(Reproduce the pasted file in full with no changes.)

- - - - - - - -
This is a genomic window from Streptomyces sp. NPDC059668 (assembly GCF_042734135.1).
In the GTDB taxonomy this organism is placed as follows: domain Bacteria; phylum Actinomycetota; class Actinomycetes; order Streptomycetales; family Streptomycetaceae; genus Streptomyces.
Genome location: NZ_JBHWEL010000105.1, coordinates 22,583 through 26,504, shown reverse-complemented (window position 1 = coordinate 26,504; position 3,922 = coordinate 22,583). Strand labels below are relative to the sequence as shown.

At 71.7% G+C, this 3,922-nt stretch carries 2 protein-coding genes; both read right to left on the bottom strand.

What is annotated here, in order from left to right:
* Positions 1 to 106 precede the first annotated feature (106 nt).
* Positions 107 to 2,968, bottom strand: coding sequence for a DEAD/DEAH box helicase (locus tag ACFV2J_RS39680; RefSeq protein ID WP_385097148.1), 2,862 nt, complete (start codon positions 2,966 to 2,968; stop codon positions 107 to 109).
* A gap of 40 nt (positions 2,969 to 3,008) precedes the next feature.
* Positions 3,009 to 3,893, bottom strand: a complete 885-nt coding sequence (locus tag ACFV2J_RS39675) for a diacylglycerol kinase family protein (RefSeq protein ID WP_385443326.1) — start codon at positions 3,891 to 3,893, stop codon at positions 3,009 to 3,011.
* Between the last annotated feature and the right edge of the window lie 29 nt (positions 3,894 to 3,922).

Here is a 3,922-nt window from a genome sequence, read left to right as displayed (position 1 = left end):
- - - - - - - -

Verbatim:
This is a genomic window from Streptomyces sp. NPDC059668 (assembly GCF_042734135.1).
In the GTDB taxonomy this organism is placed as follows: domain Bacteria; phylum Actinomycetota; class Actinomycetes; order Streptomycetales; family Streptomycetaceae; genus Streptomyces.
Genome location: NZ_JBHWEL010000105.1, coordinates 22,583 through 26,504, shown reverse-complemented (window position 1 = coordinate 26,504; position 3,922 = coordinate 22,583). Strand labels below are relative to the sequence as shown.

At 71.7% G+C, this 3,922-nt stretch carries 2 protein-coding genes; both read right to left on the bottom strand.

What is annotated here, in order from left to right:
* Positions 1 to 106 precede the first annotated feature (106 nt).
* Positions 107 to 2,968, bottom strand: coding sequence for a DEAD/DEAH box helicase (locus tag ACFV2J_RS39680; RefSeq protein ID WP_385097148.1), 2,862 nt, complete (start codon positions 2,966 to 2,968; stop codon positions 107 to 109).
* A gap of 40 nt (positions 2,969 to 3,008) precedes the next feature.
* Positions 3,009 to 3,893, bottom strand: a complete 885-nt coding sequence (locus tag ACFV2J_RS39675) for a diacylglycerol kinase family protein (RefSeq protein ID WP_385443326.1) — start codon at positions 3,891 to 3,893, stop codon at positions 3,009 to 3,011.
* Between the last annotated feature and the right edge of the window lie 29 nt (positions 3,894 to 3,922).

Here is a 3,922-nt window from a genome sequence, read left to right as displayed (position 1 = left end):